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Reilly, James (2008) Specifying Storage Environments in Libraries and Archives. pp. 1-5.


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When new or renovated collection storage areas are to be built in a library, museum, or archive, it is necessary for the institution to decide on environmental requirements (temperature and RH conditions) for the new spaces. Usually, a team of professionals is given the task to work out together, and in most cases the architect and engineer start by asking of the collections and preservation staff, “What conditions do you want? Easy agreement on the general goals for this process are to obtain the maximum ‘preservation quality’ (ensure the longest life for the collections), minimize capital and operating costs, achieve minimal inhibition of staff workflows and to be environmentally responsible in choice of materials and energy use. Past these generalities, many questions are raised. Ideally, each professional contributes expertise to an overall satisfactory result. Unfortunately is the ideal not often reached. Tim Padfield, identufy the problem with the mixing of different professions with their lack of enough shared education for synergy to happen. In this presentation today, I will offer my thoughts on what that ‘shared education’ might consist of, touching on issues of standards, how deterioration really works (and therefore what general rules of thumb can guide the specifications process), and suggestions on saving energy in the HVAC operations of collection environments.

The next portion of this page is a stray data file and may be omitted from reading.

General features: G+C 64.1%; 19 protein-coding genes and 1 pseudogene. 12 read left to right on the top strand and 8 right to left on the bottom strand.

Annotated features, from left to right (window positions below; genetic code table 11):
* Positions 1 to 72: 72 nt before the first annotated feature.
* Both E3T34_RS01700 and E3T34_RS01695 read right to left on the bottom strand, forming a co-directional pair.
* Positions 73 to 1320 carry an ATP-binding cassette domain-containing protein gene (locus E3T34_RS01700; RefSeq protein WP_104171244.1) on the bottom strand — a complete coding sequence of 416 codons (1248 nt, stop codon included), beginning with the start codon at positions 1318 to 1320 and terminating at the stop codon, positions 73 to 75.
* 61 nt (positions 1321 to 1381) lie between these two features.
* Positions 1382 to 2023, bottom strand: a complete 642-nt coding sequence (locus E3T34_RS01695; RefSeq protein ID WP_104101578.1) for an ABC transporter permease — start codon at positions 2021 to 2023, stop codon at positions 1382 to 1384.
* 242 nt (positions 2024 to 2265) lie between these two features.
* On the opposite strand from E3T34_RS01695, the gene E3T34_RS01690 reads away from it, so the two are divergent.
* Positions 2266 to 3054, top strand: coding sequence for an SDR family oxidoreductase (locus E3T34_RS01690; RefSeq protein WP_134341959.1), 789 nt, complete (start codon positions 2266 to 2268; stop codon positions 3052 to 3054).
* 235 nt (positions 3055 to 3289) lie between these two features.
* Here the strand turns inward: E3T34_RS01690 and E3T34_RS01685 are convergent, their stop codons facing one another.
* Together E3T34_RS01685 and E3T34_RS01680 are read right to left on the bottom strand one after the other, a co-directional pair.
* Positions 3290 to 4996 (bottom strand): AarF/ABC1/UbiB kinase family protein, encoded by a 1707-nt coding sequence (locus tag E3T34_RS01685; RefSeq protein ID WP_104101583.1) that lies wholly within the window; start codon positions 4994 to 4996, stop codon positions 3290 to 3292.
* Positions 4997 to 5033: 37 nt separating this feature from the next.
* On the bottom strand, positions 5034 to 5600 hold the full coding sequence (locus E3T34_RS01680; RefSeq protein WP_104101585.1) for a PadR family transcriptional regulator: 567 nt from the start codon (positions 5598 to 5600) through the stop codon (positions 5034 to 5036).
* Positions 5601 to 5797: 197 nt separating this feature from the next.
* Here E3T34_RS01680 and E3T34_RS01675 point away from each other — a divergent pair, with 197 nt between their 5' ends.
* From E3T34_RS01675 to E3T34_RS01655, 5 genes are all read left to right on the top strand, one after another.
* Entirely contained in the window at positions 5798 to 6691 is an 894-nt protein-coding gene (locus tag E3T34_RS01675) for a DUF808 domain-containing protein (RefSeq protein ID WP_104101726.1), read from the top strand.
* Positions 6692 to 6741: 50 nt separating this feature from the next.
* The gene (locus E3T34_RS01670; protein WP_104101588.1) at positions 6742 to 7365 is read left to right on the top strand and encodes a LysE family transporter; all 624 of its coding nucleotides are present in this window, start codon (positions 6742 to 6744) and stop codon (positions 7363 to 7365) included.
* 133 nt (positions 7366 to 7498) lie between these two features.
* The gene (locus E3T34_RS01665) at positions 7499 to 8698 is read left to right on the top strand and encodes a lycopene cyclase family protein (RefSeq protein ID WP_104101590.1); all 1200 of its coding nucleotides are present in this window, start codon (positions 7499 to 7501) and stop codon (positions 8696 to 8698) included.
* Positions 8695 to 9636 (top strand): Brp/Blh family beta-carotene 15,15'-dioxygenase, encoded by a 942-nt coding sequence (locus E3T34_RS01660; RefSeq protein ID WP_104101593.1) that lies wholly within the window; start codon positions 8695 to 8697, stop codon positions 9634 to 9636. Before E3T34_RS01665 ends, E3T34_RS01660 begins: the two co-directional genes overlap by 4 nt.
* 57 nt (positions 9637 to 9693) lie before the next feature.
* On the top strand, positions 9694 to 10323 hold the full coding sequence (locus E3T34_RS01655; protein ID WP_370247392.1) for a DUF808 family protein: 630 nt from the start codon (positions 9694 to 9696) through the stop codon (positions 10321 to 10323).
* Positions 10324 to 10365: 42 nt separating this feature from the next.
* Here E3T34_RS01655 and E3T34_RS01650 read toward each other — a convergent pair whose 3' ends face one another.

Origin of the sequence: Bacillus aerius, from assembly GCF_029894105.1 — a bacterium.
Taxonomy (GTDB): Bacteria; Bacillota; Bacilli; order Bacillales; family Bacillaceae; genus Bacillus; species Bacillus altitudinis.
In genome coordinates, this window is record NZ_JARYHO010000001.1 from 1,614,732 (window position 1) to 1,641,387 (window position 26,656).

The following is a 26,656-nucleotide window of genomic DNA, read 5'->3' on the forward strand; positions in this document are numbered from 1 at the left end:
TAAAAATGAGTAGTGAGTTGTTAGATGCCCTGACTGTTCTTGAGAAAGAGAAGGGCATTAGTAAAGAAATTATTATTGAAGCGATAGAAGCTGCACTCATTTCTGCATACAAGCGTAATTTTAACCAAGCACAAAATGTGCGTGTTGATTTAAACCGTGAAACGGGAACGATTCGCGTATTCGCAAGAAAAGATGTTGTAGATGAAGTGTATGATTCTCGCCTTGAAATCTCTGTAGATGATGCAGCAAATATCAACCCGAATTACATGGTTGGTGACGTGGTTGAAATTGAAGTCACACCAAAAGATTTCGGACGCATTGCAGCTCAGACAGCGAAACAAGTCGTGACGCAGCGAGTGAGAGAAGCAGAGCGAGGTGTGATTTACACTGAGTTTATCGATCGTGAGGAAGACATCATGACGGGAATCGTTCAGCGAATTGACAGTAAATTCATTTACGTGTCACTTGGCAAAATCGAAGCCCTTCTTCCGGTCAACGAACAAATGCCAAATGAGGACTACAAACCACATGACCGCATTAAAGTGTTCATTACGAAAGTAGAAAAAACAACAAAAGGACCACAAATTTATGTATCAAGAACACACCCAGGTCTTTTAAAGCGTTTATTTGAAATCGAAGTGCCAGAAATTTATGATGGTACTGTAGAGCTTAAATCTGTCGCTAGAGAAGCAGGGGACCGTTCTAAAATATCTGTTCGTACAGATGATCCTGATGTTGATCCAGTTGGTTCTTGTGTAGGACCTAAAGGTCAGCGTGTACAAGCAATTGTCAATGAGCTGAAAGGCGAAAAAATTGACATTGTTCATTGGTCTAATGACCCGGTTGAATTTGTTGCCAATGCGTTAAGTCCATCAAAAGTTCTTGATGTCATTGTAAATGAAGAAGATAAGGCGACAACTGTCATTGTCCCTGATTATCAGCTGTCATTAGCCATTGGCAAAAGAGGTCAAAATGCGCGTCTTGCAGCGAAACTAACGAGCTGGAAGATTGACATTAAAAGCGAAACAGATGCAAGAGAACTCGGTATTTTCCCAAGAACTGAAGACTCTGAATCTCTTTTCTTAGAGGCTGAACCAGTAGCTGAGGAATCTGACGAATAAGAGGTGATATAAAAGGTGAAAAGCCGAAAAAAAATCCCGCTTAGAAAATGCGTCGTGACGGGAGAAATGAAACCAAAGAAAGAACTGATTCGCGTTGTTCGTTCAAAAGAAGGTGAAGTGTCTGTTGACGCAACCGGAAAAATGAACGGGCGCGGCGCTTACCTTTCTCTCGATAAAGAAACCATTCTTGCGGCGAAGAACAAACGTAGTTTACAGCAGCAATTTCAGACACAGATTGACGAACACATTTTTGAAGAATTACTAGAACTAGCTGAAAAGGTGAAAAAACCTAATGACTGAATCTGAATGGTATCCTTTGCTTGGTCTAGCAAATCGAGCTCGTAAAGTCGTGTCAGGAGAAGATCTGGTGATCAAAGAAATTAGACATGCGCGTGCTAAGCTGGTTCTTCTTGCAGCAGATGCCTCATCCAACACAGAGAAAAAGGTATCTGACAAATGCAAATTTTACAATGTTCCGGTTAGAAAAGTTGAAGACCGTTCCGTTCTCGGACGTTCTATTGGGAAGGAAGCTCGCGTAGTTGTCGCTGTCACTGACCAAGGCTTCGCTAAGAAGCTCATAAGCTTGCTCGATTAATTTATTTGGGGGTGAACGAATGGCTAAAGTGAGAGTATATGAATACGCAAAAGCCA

Item Type: Article
Subjects: English > Climate Control
Depositing User: Malin Bekkebråten
Date Deposited: 12 Dec 2008 13:35
Last Modified: 29 Dec 2016 14:06

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